May 2018
Text by Nithya Krishnan

Image: alphaspirit/

Nithya Krishnan is a user assistance developer and user experience advocate. In her 10+ years of experience in the field of technical communications, she has authored end-user documentation across various domains. With an academic background in information technology, her interest lies in creating a cohesive learning environment for all roles involved in a software development process.




Write to design

A good user interface is usually associated with visually appealing elements such as colors and buttons. But it is words that truly deliver your message. "UX writing" not only improves your copy, it helps you to develop user interfaces with a catching, narrative design.

Technical writers have long been working on providing copy for user interfaces. However, as we transitioned from traditional graphical user interfaces to web-based applications and, more recently, to conversational user interfaces, the challenges have changed, and so has the definition of good text.

Text is an essential element for any user interface, as the right words in the right context help users achieve their goals and find what they were looking for. Thus, text is an integral part of your content strategy, an approach that involves crafting, developing, managing, and publishing written and graphical content to create a consistent and pleasing user experience (UX). Your content strategy should always focus on what the user wants to achieve, and the design of both graphics and text should follow suit.

The discipline of UX writing can be regarded as part of a content strategy, one that focuses on helping users achieve their goals with the simple use of text. UX writing helps you to craft copy that supports the general design concept and enables successful interactions, thus enhancing the user experience.

Defining good copy

In the field of design, any content that is written in text, however big or small, is commonly called copy. For any user interface, visually appealing elements such as illustrations, colors, shapes, icons, and buttons are crucial. But imagine if the text on a button or a menu option keeps you guessing about the meaning. Wouldn’t that be rather annoying to a user? It might even stop him or her from using that website or application again. When we think about the products we love, most of the time, it really is those tiny and delightful details that make us want to go back to using an interface. Good copy plays a pivotal role in the experience users have with the interface and determines if they come back to it. It builds a connection.

Great products can change the way people work. That’s why it is important to constantly innovate and design solutions that enable users to make their lives better and easier. Using text that not only guides the user, but defines the way in which the product is consumed, adds a whole new dimension to the way we design interfaces; it simply means making the user experience more inclusive.

Copy needs to be clear, consistent and simple, so that people can interact with the product intuitively. When users don’t notice that they are being guided, it means that the UX writing has been done well. In addition, UX writing, as any other copy content, should be based on the context and the target audience.

Image 1: Copy is an essential part of any content strategy


Storyframes before wireframes

To create good user interfaces, content can’t be an afterthought. It must be the first thing that you start analyzing. For instance, if you want to use a website to engage with your users, the content – not the layout – must come first. This is why it is essential to include UX writers right from the early stages of the design process, even before creating wireframes.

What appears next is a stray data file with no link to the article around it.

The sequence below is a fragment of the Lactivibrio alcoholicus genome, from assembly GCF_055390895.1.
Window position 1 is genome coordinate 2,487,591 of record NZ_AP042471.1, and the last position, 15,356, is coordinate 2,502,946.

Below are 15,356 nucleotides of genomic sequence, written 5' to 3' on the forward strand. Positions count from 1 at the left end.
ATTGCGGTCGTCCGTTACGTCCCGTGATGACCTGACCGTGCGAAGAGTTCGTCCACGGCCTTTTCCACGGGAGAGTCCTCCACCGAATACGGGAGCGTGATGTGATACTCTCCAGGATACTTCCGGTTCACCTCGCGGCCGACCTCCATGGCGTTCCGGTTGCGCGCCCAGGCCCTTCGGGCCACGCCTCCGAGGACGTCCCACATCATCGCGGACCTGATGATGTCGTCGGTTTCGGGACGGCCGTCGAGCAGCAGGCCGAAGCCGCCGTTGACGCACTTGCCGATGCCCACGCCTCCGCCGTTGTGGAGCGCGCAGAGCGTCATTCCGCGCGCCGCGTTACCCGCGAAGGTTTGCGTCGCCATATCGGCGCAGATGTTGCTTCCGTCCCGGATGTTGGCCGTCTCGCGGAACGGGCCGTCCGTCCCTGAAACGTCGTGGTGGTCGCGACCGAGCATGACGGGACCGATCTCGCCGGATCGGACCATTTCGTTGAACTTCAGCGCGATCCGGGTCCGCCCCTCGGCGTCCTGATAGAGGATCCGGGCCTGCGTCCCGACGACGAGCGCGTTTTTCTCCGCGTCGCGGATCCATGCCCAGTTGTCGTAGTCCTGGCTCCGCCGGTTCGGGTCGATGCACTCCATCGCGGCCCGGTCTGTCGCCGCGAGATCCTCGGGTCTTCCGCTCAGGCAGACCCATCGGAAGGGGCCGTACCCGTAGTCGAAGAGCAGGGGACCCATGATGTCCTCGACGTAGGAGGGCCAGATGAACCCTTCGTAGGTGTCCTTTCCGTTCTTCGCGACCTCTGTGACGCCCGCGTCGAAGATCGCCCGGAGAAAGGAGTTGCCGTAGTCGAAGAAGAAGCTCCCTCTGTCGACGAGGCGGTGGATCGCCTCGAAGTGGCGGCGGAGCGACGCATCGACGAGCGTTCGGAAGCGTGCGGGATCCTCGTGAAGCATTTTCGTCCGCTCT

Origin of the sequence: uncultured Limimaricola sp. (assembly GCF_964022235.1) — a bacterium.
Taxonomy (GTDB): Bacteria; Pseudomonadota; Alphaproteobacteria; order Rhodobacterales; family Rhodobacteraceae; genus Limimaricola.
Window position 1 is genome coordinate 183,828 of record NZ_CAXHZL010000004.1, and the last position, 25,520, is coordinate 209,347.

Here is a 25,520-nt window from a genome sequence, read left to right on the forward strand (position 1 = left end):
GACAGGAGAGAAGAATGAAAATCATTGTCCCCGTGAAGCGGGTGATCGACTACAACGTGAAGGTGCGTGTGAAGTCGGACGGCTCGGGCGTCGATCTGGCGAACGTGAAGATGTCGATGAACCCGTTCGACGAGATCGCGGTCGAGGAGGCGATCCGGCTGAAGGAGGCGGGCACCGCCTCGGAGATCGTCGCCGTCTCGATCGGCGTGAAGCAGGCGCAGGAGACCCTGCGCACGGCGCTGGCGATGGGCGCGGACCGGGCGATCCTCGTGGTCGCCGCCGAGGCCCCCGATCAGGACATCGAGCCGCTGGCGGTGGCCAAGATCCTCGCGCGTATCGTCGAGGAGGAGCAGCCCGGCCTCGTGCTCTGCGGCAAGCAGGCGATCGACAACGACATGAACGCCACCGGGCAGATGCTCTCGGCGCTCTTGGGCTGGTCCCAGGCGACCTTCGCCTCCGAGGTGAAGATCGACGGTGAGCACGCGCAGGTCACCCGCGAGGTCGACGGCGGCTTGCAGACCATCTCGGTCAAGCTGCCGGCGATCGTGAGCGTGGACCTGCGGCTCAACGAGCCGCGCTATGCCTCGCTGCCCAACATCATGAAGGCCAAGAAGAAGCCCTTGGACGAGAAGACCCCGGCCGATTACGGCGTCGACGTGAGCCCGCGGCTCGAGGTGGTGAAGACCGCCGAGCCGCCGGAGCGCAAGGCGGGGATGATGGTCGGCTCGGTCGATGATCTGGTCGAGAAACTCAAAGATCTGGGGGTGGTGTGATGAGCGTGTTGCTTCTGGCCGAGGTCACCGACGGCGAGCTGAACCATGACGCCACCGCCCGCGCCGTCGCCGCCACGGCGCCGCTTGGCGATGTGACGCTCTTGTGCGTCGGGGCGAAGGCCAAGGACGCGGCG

When you plan what you want to communicate to your audience, words are often the best starting point from which to build your layout. Fabricio Teixeira, design director at Work & Co, framed this subject in his article "Storyframes before Wireframes", suggesting that by starting designs in a text editor, we can tell better stories through our UIs.

Some key aspects of having good copy are:

  • It provides clear feedback and next steps.
  • It helps to set expectations. Clear, upfront and transparent copy reduces risks and encourages users to act.
  • It says it clearly and simply.
  • It helps you get started.

The challenge of UX writing is to stick to a modular design. You must simplify text and turn a complicated message into one that outlines the problem, process and outcome in a simple manner. Taxonomy plays a crucial part in creating copy.

In general, a UX writing portfolio needs to do three things: Clearly outline the customer problem, explain the process and/or approach, and reveal the final outcome.

Adopting a conversational tone

As we move into a more conversational trend in the applications that we consume, a UX writer must understand narrative and conversational design aspects to be able to convert product requirements into a clear and engaging user story. The writer must showcase an inventor’s spirit, highly refined aesthetic sensibilities and a fine-tuned ability to contextually communicate the right message in the right place at the right time.

When people read content written in a conversational tone, it gives them the feeling that they’re being spoken to directly. Rather than talking to your audience as a whole, you’ll be conversing with them personally. Unfortunately, most of us have spent our professional lives following rigid, boundary-driven rules. It does take an effort to break this habit and communicate effectively and colloquially. It is important to note that writing in a conversational tone does not equal writing sloppily or using poor vocabulary.